Notes on Parenting

Insights for parenting babies, toddlers, teens, and young adults.

Wednesday, June 26, 2013

Helping Children Conquer Their Fears

You're sleeping soundly one night when your child comes jumping into bed with you because there is a "monster" in his or her closet. The first few times, it can be a bit cute as it's one of those things that nearly every parent experiences at least once. However, it can grow to be more of an annoyance as it happens every night for a month and you begin to wonder what exactly is going on in your child's room.

It's not just the fear of darkness that children experience. They can have a fear of water, toilets, animals, and more that seem to be completely unjustified (at least to adults). At some point in their development, that fear has festered and grew and we as parents need to help them gain control of their fear.

1. Logistics - Many fears that children have are based in the imagination. If you prove to the child that there is no logical way that the instance could happen, they start to believe it themselves. For instance; if your child is afraid someone will come through his or her window and they sleep in a room that is 20 feet from the ground, demonstrate how nobody could reach that window. (Note: This does not always work though, as young children do not always have the cognitive capacity for adult logic. You might be surprised sometimes though!)

2. Imagination vs. Imagination - An effective way some parents have helped children release their fear is by using their imagination to combat a child's imagination. If the six-year-old is afraid zombies will get him or her, explain how your black lab eats zombies so they would be afraid to come anywhere near the house. You may have to be a little inventive, but it can go a long way to relaxing the child who has an overactive imagination.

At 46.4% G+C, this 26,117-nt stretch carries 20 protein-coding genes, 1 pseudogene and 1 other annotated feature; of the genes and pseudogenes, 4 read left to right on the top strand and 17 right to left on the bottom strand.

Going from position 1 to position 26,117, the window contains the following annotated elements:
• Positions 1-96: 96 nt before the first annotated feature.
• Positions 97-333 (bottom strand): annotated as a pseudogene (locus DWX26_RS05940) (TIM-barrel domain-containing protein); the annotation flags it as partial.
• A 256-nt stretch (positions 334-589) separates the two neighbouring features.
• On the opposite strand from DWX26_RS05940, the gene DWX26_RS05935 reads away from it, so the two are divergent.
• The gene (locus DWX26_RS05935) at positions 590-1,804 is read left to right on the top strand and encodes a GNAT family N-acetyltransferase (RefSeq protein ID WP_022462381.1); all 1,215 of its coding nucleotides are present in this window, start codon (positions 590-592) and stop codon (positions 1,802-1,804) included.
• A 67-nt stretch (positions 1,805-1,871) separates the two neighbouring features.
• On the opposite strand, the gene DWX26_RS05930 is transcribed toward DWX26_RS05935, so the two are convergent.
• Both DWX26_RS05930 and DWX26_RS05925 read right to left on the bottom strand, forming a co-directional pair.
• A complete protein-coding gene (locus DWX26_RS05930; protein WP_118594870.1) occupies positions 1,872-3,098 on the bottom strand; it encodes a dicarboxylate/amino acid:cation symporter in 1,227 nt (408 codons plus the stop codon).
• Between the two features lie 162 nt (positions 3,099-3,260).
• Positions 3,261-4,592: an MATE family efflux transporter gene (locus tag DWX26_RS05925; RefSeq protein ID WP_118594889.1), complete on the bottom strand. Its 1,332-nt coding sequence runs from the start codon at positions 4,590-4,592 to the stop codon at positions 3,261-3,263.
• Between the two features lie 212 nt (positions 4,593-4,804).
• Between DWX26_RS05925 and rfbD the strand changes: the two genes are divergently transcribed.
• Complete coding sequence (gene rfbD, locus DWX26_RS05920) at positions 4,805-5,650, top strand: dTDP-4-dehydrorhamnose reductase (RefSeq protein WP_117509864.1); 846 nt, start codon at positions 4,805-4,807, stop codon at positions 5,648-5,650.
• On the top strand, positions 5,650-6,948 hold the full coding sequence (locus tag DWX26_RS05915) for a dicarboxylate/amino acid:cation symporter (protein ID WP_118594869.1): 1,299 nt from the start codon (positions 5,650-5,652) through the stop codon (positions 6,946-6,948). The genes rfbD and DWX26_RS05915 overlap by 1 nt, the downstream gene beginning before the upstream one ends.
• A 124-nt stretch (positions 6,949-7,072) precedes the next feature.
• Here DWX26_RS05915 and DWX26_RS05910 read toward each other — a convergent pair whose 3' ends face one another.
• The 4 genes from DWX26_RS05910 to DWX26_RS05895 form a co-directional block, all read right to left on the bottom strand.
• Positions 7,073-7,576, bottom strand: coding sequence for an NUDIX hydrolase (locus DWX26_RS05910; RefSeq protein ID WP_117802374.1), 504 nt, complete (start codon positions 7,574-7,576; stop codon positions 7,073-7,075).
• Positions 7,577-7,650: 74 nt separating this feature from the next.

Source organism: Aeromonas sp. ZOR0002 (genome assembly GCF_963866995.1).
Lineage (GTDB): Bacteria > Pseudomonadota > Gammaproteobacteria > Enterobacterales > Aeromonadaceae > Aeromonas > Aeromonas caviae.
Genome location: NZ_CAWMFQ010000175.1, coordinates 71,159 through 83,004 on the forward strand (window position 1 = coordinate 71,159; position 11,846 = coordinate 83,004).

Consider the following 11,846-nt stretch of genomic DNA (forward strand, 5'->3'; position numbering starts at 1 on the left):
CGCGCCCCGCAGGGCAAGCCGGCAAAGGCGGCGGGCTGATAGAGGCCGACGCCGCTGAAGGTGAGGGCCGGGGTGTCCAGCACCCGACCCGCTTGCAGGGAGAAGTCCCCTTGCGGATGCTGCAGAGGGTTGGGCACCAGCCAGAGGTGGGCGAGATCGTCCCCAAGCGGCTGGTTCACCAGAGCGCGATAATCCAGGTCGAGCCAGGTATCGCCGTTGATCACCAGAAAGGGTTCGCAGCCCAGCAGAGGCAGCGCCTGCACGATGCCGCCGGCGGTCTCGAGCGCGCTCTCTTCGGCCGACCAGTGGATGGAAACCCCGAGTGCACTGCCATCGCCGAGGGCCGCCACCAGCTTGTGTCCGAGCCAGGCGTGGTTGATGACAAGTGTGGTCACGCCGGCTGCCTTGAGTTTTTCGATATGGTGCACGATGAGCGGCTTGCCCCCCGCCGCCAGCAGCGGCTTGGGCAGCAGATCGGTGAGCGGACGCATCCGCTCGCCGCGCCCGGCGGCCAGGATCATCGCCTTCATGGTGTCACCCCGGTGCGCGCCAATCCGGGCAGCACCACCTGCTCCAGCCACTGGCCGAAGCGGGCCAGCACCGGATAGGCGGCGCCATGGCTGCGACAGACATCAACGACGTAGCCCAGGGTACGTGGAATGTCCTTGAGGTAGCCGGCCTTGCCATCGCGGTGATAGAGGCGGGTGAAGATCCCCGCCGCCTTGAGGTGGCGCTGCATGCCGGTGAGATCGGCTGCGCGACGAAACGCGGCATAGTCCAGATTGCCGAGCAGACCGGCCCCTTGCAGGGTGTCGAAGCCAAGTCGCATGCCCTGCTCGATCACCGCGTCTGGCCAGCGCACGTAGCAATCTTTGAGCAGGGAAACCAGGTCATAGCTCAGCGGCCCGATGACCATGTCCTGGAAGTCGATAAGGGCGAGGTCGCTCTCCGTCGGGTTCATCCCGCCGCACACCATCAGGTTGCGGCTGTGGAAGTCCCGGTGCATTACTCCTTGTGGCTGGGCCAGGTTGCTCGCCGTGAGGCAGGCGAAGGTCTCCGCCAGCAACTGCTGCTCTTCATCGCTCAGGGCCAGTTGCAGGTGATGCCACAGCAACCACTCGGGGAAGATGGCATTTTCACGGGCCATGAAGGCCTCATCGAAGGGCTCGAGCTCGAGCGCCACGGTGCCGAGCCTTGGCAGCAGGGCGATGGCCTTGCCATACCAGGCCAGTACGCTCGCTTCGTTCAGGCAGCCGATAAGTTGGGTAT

3. Practice Makes Perfect - Regularly practicing the situation can help a child gain confidence that he or she will succeed in the activity. As some children are afraid of water, practicing swimming in a shallow pool can help them realize that they can be safe. Gradually increasing the difficulty at the child's own comfort levels can help them continuously overcome each obstacle as your praise for each success gives them one of the things they want most - your approval.

4. Don't Be Pushy - Don't try and force a child to face his or her fears without preparation. It could compound the situation and make the matter worse. We have had years of life experience in order to quell their own fears; a child on the other hand is experiencing a lot of emotions and situations often for the first time. Understand that this is a new experience and what may seem mundane to you could mean a great deal to them.

5. Your Presence - In many situations, you will undoubtedly have to be with your child in order to help solidify his or her experience. As time progresses, slowly start to spend less and less time "holding their hands" and let them experience the success on their own. Any situation can be like teaching a child how to ride a bike. As soon as he or she has balance of the situation, let go.

Every child is different and fears may vary from one to another. However, there is usually always a constant within them. A lack of confidence in the activity or location could spawn this behavior. Help your child build the confidence he or she will need in order to succeed in life instead of running from it.

Author Bio:
This guest post was written by Ken Myers. Ken holds a Master’s in Business Leadership from Upper Iowa University and multiple bachelor degrees from Grand View College.  As president of, Ken’s focus is helping Houston-based parents find the right childcare provider for their family. When he isn’t working, he enjoys spending time with his three children and his wife.

Image Citation: Ben Francis 

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